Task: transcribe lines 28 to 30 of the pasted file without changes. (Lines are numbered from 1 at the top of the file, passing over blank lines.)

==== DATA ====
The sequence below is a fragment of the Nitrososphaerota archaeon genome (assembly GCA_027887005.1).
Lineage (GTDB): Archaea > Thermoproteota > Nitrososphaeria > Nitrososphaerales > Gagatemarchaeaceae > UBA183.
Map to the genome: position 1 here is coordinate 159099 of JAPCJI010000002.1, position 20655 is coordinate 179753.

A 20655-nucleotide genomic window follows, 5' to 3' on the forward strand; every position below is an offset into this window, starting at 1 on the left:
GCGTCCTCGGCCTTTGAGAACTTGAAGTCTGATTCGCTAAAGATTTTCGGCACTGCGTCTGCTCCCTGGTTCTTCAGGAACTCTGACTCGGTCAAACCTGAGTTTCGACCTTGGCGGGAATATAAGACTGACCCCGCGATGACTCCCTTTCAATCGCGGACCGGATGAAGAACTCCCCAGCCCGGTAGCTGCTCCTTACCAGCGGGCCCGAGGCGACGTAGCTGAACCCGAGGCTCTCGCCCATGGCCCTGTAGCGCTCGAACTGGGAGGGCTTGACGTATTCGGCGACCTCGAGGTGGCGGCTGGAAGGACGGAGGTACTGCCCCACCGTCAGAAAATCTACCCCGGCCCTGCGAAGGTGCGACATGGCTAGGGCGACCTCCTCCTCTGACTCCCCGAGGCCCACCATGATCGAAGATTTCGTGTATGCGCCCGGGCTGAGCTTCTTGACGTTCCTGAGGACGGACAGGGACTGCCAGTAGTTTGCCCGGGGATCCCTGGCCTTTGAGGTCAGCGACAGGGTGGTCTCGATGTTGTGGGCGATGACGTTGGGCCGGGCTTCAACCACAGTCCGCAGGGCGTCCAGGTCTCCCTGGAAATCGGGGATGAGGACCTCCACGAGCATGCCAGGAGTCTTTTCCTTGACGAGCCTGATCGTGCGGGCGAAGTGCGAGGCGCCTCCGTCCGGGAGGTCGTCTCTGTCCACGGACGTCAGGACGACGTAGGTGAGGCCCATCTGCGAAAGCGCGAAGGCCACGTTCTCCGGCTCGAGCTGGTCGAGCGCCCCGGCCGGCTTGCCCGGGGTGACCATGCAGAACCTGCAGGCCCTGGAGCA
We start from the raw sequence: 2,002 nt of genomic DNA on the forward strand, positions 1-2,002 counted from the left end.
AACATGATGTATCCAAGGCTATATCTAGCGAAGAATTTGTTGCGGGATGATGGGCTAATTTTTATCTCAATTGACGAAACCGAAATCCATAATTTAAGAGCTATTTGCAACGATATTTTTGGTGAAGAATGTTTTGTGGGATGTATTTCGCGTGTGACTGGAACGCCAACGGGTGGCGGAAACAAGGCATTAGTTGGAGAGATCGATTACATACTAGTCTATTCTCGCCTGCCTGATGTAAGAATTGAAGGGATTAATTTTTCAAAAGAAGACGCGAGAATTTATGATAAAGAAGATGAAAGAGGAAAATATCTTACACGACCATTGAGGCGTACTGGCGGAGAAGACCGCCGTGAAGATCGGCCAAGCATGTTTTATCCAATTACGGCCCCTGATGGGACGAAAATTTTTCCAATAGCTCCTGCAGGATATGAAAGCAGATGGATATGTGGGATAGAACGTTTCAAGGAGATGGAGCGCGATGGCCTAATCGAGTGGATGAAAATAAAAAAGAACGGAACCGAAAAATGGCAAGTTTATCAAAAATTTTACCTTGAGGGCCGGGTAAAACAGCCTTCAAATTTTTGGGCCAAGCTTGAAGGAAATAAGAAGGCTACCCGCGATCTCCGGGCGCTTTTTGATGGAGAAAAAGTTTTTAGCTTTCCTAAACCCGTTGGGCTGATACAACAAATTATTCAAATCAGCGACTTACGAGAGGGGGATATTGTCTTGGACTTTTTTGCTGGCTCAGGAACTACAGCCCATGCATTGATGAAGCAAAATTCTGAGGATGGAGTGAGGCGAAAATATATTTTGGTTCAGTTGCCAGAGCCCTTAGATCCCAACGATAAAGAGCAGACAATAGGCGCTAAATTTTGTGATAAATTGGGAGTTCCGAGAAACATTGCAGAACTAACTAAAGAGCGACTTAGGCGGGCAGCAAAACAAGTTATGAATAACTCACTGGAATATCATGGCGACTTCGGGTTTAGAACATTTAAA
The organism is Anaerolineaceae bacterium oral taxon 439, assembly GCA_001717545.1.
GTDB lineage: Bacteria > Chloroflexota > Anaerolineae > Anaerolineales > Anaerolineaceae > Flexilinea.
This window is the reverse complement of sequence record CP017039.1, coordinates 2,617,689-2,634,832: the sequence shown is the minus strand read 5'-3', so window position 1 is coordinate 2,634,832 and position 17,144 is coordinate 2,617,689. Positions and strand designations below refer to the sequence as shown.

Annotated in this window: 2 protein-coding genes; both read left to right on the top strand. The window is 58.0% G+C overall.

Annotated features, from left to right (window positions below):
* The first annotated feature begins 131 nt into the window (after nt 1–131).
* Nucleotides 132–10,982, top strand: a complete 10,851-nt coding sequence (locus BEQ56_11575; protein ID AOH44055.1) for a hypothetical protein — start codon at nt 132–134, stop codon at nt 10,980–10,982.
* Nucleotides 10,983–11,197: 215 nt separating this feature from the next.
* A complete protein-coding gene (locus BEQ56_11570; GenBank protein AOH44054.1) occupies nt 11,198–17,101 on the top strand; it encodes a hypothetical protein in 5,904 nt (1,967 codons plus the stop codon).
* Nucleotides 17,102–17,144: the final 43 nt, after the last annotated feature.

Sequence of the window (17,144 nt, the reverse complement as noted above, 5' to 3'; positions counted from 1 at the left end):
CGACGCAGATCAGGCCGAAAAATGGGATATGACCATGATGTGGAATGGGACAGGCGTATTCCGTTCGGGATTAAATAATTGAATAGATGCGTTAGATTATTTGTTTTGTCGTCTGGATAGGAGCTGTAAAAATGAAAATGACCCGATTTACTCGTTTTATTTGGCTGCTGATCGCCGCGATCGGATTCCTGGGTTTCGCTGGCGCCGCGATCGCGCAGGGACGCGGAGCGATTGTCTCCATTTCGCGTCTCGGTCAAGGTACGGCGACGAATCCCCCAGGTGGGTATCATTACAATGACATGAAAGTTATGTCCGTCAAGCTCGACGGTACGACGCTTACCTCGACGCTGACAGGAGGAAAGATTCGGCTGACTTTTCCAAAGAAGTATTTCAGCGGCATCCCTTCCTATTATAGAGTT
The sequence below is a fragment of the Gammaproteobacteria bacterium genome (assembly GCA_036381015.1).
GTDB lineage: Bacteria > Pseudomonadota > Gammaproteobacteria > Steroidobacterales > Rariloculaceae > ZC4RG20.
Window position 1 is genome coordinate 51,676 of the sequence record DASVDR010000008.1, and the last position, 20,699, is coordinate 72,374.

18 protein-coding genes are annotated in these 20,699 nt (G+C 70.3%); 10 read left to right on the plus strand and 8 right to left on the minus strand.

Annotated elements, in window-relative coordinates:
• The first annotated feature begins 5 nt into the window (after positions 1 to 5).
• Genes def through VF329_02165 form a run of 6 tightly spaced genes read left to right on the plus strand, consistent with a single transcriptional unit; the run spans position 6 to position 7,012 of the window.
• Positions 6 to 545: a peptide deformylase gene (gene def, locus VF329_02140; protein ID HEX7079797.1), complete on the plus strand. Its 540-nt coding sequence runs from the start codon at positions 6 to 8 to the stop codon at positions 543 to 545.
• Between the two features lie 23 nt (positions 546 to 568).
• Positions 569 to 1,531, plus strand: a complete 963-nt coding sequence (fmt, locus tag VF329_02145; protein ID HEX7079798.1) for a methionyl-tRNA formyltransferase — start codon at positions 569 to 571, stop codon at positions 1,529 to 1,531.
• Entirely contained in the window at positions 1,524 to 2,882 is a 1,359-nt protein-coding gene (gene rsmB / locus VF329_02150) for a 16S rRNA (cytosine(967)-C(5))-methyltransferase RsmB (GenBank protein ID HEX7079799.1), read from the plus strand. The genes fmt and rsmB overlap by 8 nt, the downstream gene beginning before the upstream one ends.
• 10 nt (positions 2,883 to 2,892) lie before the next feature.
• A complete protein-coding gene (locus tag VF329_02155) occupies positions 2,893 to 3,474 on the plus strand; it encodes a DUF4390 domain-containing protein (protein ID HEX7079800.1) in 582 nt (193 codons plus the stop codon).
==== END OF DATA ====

• Between the two features lie 23 nt (positions 546 to 568).
• Positions 569 to 1,531, plus strand: a complete 963-nt coding sequence (fmt, locus tag VF329_02145; protein ID HEX7079798.1) for a methionyl-tRNA formyltransferase — start codon at positions 569 to 571, stop codon at positions 1,529 to 1,531.
• Entirely contained in the window at positions 1,524 to 2,882 is a 1,359-nt protein-coding gene (gene rsmB / locus VF329_02150) for a 16S rRNA (cytosine(967)-C(5))-methyltransferase RsmB (GenBank protein ID HEX7079799.1), read from the plus strand. The genes fmt and rsmB overlap by 8 nt, the downstream gene beginning before the upstream one ends.